The Pallister Conservatives have a pattern of not adequately consulting with people who are affected by their decisions
On Wednesday June 20, I spoke on Bill 29 to talk about the fact that the government has too often not adequately discussed the impacts of measures it takes with the people who are being affected. My comments in the Legislative assembly are below.
Hon. Jon Gerrard (River Heights): Just a few comments on this. I note that in his motion, which we are debating, that the Government House Leader (Mr. Cullen) has suggested that–correctly–that one of the things that was deemed important was having additional consultations and discussions over the summer. The way to do that is to not pass it through to committee, but rather to make sure that those discussions are undertaken and that peoples' views are adequately considered. It is, sadly, something of a pattern that this government has got into, to introduce measures without being able to look at and consult with people who are knowledgeable in the area.
I would give you an example. The government is–has tabled a report from KPMG which the government is considering cutting personal audiology equipment, specifically children's hearing aids, bone-anchored hearing implant processors and FM transmitters. The problem is that the government has not adequately talked to people in the field, people who are knowledgeable about the impacts of what this would mean. They have not considered what the cost-benefit analysis would be, or from what we can tell undertaken any cost-benefit analysis. All they have said is, you know, how does Manitoba compare to other jurisdictions? Other jurisdictions could easily have made much poorer decisions than Manitoba in implementing coverage in these areas. So that's a very poor choice of reason in terms of making a decision to cut a program. You should surely do the analysis, you should surely do the consultation and you should surely do the cost-benefit analysis.
And, Mr. Speaker, in the case of this legislation that we're looking at, you know, we believe that there should be additional consultation. We've heard this from many people in the North. The government says it has consulted all the chiefs in Manitoba, but from what we hear, many feel that they were not adequately consulted and that there is need for some additional discussion with regard to some of the items in this bill, and as I said, the government is moving not just in this area–and it's relevant to this debate–the government is moving not just in this area, it is moving in a whole lot of other areas without adequately talking to people who are experts in the field, people who are going to be affected.
There is an orthopedic shoes for children subsidy program that the government has–with the KPMG recommendations–looking to cancel the subsidy for. But there hasn't been adequate discussion and consultation with people in the area who'd be affected, with people who are receiving that help with their orthopedic shoes currently, and the result, Mr. Speaker, is, you know, poor decisions. And that's exactly what we're talking about here, that it is really important to be able to discuss and to have that dialogue which is so necessary with people who are going to be affected by this.
We all know that the safety considerations are very important. We want to make sure that the measures here will adequately deal with those safety considerations. We want to make sure that people who are knowledgeable and involved in this area are actually consulted with. That's what we should be doing this summer rather than immediately passing this bill at second reading.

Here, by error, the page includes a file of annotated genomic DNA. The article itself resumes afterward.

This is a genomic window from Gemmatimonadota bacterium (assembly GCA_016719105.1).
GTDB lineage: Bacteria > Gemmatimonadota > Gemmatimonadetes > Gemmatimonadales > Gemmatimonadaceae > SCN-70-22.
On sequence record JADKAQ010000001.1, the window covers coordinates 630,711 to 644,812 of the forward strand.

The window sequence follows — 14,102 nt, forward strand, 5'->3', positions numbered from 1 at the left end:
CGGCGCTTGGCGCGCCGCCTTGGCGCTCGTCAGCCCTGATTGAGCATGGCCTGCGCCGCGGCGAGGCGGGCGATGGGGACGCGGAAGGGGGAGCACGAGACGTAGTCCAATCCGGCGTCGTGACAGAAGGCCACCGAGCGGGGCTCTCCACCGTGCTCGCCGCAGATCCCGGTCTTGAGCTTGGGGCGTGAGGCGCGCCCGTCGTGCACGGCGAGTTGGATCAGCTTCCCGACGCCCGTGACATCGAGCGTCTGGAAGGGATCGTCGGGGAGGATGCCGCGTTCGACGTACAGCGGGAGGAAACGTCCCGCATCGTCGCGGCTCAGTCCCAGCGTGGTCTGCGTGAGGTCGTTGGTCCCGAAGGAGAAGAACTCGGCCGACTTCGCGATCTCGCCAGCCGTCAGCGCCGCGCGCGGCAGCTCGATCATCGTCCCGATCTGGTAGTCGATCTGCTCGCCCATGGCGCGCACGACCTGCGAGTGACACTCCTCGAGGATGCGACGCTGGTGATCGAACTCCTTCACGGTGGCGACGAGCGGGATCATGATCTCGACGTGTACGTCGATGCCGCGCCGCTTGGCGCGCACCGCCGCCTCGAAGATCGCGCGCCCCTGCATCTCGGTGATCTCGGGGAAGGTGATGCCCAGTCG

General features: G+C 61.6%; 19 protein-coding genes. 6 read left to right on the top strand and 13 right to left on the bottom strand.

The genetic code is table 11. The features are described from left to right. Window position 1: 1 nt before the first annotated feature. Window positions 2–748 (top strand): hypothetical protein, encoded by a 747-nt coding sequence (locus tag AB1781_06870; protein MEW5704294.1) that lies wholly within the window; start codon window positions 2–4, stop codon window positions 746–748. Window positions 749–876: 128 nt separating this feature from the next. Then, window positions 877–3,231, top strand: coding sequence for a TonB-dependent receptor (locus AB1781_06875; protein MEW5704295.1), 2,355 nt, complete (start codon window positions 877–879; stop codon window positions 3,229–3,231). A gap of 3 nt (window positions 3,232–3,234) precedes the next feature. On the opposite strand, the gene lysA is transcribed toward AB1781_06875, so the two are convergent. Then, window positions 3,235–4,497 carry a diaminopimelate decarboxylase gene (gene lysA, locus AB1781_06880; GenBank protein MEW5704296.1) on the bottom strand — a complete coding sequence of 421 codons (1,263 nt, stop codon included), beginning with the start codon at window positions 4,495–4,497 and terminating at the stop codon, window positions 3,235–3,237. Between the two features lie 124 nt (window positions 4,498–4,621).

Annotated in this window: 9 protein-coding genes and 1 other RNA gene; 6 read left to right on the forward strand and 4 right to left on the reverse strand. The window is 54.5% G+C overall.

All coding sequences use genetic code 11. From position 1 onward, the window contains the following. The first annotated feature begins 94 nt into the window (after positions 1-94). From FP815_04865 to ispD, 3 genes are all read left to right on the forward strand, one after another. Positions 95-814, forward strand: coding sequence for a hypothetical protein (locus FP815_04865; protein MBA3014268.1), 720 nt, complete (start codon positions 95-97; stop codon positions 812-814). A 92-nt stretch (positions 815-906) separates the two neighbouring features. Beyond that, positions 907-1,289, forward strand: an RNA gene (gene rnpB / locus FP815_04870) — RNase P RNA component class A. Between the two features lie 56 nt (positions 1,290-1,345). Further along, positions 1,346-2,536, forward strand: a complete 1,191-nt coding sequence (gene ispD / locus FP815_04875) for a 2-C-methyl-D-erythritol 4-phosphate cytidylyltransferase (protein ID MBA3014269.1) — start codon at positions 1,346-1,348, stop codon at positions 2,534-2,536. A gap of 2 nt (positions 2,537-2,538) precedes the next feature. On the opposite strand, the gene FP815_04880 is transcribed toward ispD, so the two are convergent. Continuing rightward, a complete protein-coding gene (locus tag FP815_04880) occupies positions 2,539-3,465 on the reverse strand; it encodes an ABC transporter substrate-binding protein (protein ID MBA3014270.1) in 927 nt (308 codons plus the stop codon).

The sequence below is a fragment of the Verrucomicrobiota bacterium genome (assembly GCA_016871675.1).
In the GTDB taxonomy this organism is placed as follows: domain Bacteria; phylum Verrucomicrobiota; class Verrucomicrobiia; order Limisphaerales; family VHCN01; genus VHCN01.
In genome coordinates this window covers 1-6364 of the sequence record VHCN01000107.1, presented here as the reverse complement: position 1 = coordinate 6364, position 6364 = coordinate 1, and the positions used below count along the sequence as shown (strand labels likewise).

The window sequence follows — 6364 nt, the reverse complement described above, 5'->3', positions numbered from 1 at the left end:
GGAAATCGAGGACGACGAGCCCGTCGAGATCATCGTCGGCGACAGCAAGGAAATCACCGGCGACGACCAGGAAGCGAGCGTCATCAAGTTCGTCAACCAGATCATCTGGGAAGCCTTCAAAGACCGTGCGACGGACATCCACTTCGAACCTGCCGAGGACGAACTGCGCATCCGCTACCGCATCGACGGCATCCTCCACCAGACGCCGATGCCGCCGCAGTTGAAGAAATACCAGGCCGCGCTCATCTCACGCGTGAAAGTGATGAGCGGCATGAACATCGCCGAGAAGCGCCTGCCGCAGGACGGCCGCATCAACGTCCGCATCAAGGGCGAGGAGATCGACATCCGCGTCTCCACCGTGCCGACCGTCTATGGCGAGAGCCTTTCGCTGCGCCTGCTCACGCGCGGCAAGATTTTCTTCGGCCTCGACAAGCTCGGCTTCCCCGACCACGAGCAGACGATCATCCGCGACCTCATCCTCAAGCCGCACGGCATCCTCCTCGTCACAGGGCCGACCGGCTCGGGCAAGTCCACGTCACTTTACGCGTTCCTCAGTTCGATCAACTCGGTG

I can go on and on. The KPMG report is another example, cutting eyeglasses for seniors. This is a really essential program for seniors, and yet the government is going to cut this without actually having talked to seniors, talked to people in the area, talked about the cost-benefit analysis of what's the impact of having seniors without eyeglasses.
I suggest, Mr. Speaker, that this would be a situation which would likely be–lead to more falls by seniors so that the cost-benefit analysis would, on a preliminary estimate, suggest that it would be much higher costs.
And so that the–so that, you know, it's important to know, if you're going to cut something, you may end up with bigger costs elsewhere. And this would be an example. And we want to make sure that we don't end up with a bill which is going to have–address some areas but leave safety loopholes in other areas which are not addressed.
So I can mention other things: orthotics subsidy programs, telecommunications subsidy programs–all in the KPMG report, all being cut without considering the views of people who are affected, without considering the views of experts in the field, without doing a cost-benefit analysis. Surely, Mr. Speaker, this is not the way that we should be proceeding. We should make sure that we have, you know, good consultation, that we've looked very carefully at these issues, we've made sure that we have respected properly the chiefs and others in this area so that what we're going to proceed with is going to be a piece of legislation which is widely and broadly supported, will be respected and will be effective.
So, you know, Mr. Speaker, I don't need to say a lot more than that, but I did want to bring those points to the record, that the importance of having the summer to be able to look carefully at this important piece of legislation and to make sure that it's properly considered, you know, is a very reasonable proposition, and it can end up with a better approach, a better management of costs, better results in terms of safety and people supporting the legislation and better overall situation for people in Manitoba.
So I suggest, Mr. Speaker, that the proper approach here is not to support this resolution but to proceed with further consultations over the summer.
Thank you, Mr. Speaker.